11 From the previous slide, we have: Apply 1. Applying 1. once more obtains the preimage of the T 2 fixed points under map π : X n Hilb 2 (A 2 k ) where X n denotes the isospectral Hilbert scheme (i.e. the scheme of labelled points in the affine plane).
12 The algorithm produces the following stratification of Hilb2 (A2k ):
13 In contrast to previously studied cases (eg. the flag variety), not every compatibly split subvariety of Hilb n (A 2 k) is normal. As a result, additional nonsplit subvarieties naturally arise. Notice that ν Y is generically 2:1 but is ramified along the locus where the two points collide. Letting s = y 1 + y 2 and m = y 1y 2 be the two coordinates on ν(y ) = A 2 k/s 2, we can check that the splitting of ν(y ) is given by the section (s 2 4m) (p 1)/2 m p 1. From this we see that {m = 0} is compatibly split. It would be nice to be able to say that {s 2 = 4m} (which agrees with the ramification locus of ν Y ) is half split.
14 The stratification of Hilb 3 (A 2 k ) by all compatibly split subvarieties:
15 The compatibly split subvarieties of Hilb4 (A2k ):
16 Proposition: Y Hilb n (A 2 k ) is a compatibly split subvariety if and only if Y is the closure of the image of the morphism i : Hilb a ( punctured yaxis ) Hilb b ( punctured xaxis ) Hilb c (A 2 k \{xy = 0}) Z Hilbn (A 2 k ) (I 1, I 2, I 3, I 4 ) I 1 I 2 I 3 I 4 for some a, b, c 0 with a + b + c n and for some compatibly split Z Hilb n a b c (A 2 k ), where Z is contained inside of the punctual Hilbert scheme of n a b c points all supported at the origin. Thus, the problem of finding all compatibly split subvarieties of Hilb n (A 2 k ) is equivalent to the problem of finding all compatibly split subvarieties of Hilb m (A 2 k ), m n, where all points are at the origin.
17 Notice that for n = 1, 2, 3, 5, all torus fixed points are indeed 0dimensional compatibly split subvarieties of Hilb n (A 2 k ). However, when n = 4, { x 2, y 2 } is not compatibly split. For n 8, the colengthn monomial ideals which do not correspond to any of the following standard sets (or their transposes ) are compatibly split: Conjecturally, a torus fixed point is a 0dimensional compatibly split subvariety of Hilb n (A 2 k ) if and only if the associated monomial ideal is integrally closed.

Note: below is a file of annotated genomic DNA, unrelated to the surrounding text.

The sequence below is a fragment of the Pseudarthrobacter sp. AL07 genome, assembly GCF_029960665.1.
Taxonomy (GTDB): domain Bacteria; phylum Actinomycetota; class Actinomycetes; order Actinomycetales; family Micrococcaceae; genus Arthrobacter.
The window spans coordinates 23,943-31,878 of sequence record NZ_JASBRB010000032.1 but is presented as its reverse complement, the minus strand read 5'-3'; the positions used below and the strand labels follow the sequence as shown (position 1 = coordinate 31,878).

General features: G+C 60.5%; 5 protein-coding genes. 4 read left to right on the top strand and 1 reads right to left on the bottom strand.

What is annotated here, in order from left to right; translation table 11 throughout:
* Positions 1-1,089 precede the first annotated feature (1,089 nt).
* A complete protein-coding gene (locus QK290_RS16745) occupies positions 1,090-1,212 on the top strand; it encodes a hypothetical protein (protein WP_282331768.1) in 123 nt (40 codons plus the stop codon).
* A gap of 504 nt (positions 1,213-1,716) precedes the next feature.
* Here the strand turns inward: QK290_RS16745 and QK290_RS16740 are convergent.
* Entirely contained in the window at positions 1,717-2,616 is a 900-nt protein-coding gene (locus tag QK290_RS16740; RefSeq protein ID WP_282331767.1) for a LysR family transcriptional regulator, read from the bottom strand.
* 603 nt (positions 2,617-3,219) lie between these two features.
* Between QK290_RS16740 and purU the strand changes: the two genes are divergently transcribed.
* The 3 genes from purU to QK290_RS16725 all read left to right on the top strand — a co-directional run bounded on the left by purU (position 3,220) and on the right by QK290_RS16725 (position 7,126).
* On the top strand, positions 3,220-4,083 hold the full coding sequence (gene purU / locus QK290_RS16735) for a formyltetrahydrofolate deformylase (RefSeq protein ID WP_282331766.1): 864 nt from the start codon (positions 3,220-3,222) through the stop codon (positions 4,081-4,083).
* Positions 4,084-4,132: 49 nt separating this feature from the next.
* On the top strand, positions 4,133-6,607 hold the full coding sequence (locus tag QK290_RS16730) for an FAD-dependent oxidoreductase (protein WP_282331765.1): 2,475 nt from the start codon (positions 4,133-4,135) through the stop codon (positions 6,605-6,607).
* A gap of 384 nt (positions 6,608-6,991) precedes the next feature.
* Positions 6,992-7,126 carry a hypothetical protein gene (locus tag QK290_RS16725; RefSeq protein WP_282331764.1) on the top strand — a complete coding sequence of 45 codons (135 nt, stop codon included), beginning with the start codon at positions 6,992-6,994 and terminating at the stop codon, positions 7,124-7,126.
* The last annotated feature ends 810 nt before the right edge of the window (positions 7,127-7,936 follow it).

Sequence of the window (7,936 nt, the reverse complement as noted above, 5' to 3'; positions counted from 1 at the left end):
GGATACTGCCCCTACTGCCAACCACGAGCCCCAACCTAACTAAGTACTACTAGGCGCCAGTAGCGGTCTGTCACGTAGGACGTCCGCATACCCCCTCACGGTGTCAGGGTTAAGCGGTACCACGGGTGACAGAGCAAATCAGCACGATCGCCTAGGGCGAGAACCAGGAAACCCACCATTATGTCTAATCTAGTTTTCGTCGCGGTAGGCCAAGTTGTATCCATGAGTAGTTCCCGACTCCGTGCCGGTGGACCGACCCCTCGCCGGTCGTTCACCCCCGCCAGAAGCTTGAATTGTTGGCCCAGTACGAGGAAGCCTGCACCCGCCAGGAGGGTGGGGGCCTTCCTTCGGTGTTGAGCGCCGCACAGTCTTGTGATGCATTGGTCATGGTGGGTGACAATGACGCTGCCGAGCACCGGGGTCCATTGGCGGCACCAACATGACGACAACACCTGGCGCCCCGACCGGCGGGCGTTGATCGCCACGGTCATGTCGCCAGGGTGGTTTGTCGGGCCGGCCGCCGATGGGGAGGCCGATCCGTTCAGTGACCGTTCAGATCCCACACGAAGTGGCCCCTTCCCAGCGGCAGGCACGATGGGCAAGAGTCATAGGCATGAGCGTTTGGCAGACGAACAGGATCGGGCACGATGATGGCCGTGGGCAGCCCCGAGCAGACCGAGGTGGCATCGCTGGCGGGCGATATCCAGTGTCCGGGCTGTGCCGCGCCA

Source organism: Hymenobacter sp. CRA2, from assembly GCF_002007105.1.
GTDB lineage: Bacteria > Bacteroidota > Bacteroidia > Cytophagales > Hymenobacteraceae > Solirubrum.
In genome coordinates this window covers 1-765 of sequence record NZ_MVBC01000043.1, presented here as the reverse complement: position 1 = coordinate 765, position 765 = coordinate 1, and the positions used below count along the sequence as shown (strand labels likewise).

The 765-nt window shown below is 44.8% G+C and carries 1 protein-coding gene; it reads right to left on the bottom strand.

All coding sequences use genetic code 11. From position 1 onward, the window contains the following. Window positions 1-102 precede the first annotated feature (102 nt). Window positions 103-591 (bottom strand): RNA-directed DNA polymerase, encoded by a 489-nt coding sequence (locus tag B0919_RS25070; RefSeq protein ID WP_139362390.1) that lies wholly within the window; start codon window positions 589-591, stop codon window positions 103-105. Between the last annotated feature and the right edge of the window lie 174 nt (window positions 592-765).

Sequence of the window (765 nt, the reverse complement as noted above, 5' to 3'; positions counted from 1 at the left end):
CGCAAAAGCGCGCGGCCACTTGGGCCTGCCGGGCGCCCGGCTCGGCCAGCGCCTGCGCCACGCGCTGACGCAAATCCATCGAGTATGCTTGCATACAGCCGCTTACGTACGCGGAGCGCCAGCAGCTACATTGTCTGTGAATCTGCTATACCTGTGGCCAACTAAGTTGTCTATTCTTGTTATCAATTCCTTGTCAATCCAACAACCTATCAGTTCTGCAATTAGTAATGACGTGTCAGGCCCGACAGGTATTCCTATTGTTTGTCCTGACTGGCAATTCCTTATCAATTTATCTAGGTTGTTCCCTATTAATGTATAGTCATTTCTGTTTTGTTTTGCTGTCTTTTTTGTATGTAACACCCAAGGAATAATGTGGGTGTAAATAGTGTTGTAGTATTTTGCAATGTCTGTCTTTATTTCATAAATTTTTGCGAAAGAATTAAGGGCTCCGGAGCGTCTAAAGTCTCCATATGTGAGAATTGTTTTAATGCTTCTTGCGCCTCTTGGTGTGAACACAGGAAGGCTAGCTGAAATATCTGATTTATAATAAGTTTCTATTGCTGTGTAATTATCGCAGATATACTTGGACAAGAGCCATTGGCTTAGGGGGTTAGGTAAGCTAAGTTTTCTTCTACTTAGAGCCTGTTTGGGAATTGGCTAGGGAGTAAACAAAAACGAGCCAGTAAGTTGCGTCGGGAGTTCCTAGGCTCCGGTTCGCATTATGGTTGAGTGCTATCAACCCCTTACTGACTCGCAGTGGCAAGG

18 For the remainder of the talk, we will restrict to a specific open patch of Hilb n (A 2 k ) (for arbitrary n).
19 Definition: Let λ be a colengthn monomial ideal. U λ is the set of all I Hilb n (A 2 k ) such that the monomials outside λ form a vector space basis of k[x, y]/i. Example: Let λ = x, y 2 Hilb 2 (A 2 k ). Then I = y 2 + y, x + 2 U λ as {1, y} spans the vector space k[x, y]/i. Unless otherwise indicated, we consider U x,y n from now on. We ll study the simpler stratification of U x,y n by all of its compatibly split subvarieties. All colengthn ideals in U x,y n have a Gröbner basis of the form: y n b 1 y n 1 b 2 y n 2 b n 1 y b n xy n 1 a 1 y n 1 c 12 y n 2 c 1(n 1) y c 1n xy n 2 a 2 y n 1 c 22 y n 2 c 2(n 1) y c 2n. xy a n 1 y n 1 c (n 1)2 y n 2 c (n 1)(n 1) y c (n 1)n x a ny n 1 c n2 y n 2 c n(n 1) y c nn where each c ij is a polynomial in a 1,..., a n, b 1,..., b n. We see that U x,y n = A 2n = Spec k[a 1, b 1,..., a n, b n ].
20 As before, we begin with the n = 2 case. The compatibly split subvarieties of U x,y 2 are the nonempty Y U x,y 2 such that Y Hilb 2 (A 2 k ) is compatibly split. The subvarieties to the left of the red curve have nontrivial intersection with U x,y 2 Hilb 2 (A 2 k ).
21 Recall that U x,y 2 = Spec(k[a 1, b 1, a 2, b 2]). By imposing the condition at least one point is on an axis, we obtain the divisor {f 2 = 0} where f 2 = a 1b 1a 2b 2 a 2 1b 2 + a 2 2b 2 2. Under the term order Revlex b2, Lex a2, Revlex b1, Lex a1, init(f 2) = a 1b 1a 2b 2. In fact, for any compatibly split ideal I, init(i ) (under the same term order) is a squarefree monomial ideal. We may therefore associate a simplicial complex to each init(i ).
22 The n = 2 case generalizes. Proposition: 1. With respect to the term order Revlex bn, Lex an,..., Revlex b1, Lex a1, init(f n) = a 1b 1... a nb n and (by a theorem of Knutson) all compatibly split subvarieties of U x,y n degenerate to StanleyReisner schemes. 2. More precisely, if Y U x,y n is compatibly split, then Lex an Revlex bn Y is a compatibly split subvariety of U x,y n 1 A 2 k. 3. Y U x,y n is compatibly split if and only if it is of one of the following four types: 4. Each compatibly split subvariety of U x,y n degenerates to the StanleyReisner scheme of a shellable simplicial complex. Thus, each compatibly split subvariety of U x,y n is CohenMacaulay. 5. Suppose that Y is compatibly split and that a stratum representative of Y either has no points in A 2 k \ {xy = 0} or has at most one point on the punctured yaxis, then init(y ) is the StanleyReisner scheme of a simplicial ball.